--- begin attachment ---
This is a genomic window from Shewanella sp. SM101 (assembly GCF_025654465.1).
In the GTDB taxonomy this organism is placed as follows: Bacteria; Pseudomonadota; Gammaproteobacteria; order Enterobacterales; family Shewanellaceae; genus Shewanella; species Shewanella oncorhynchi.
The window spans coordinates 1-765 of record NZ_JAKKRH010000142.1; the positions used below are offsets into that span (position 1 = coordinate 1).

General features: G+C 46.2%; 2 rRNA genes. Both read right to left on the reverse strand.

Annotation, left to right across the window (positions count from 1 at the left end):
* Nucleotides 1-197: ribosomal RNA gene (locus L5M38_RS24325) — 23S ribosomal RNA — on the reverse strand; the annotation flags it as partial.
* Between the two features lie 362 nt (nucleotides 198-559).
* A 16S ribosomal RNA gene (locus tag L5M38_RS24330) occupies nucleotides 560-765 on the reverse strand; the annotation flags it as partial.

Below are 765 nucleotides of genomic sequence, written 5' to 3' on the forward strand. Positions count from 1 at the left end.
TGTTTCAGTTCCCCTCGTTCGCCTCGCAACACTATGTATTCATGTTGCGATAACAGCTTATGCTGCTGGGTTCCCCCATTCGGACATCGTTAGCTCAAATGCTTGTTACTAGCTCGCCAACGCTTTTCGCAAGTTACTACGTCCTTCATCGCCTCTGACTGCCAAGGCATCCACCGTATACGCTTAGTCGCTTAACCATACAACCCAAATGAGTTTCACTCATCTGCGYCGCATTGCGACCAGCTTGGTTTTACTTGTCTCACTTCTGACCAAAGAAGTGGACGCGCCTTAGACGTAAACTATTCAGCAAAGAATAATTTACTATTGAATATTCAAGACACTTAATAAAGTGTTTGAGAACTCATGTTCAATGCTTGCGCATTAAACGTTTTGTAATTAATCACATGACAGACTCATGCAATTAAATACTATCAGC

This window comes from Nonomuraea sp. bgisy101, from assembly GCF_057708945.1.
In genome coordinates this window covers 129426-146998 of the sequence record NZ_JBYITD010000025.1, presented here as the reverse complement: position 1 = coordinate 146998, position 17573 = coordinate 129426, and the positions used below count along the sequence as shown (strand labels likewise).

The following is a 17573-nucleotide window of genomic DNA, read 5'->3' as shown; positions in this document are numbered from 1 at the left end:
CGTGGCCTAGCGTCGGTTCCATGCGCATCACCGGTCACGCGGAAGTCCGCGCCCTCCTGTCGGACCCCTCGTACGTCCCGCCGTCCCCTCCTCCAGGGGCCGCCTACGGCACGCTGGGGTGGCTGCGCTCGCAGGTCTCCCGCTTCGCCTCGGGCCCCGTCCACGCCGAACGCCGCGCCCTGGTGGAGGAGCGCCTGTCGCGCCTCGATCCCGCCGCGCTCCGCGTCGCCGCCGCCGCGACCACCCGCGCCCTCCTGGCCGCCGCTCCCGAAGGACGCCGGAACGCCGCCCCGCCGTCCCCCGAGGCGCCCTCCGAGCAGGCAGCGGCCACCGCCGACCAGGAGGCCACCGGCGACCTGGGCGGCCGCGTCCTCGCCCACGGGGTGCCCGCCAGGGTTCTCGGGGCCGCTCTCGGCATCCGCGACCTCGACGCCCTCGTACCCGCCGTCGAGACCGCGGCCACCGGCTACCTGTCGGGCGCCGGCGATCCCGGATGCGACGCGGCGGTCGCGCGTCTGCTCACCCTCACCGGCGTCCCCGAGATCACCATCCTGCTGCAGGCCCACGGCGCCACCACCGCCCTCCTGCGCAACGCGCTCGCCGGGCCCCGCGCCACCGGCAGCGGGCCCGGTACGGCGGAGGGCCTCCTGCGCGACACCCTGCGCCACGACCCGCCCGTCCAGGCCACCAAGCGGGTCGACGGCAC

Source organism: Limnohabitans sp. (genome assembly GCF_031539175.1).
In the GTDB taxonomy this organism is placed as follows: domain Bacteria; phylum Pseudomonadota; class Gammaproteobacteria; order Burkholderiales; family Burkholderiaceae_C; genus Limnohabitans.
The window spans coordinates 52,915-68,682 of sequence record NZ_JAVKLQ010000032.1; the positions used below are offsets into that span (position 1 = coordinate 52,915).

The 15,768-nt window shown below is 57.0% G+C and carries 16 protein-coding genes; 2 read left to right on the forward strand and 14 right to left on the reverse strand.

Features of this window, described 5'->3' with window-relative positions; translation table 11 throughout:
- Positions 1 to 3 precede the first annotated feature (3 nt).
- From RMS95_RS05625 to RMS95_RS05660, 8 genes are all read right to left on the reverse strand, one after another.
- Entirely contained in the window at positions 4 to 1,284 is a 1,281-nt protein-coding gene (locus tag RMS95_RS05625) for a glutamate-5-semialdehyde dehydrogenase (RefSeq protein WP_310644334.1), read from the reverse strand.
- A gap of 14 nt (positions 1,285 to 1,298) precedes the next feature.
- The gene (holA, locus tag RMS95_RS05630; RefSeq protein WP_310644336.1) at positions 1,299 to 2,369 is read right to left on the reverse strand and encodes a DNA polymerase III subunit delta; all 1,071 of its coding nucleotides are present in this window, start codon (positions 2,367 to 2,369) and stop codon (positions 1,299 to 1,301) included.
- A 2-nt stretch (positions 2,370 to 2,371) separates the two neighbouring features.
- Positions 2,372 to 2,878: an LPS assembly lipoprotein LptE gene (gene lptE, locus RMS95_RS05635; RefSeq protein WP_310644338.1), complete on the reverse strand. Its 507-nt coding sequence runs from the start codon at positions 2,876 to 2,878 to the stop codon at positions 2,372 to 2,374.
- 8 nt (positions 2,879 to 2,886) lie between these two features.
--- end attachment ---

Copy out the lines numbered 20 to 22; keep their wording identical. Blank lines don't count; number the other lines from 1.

- Positions 1 to 3 precede the first annotated feature (3 nt).
- From RMS95_RS05625 to RMS95_RS05660, 8 genes are all read right to left on the reverse strand, one after another.
- Entirely contained in the window at positions 4 to 1,284 is a 1,281-nt protein-coding gene (locus tag RMS95_RS05625) for a glutamate-5-semialdehyde dehydrogenase (RefSeq protein WP_310644334.1), read from the reverse strand.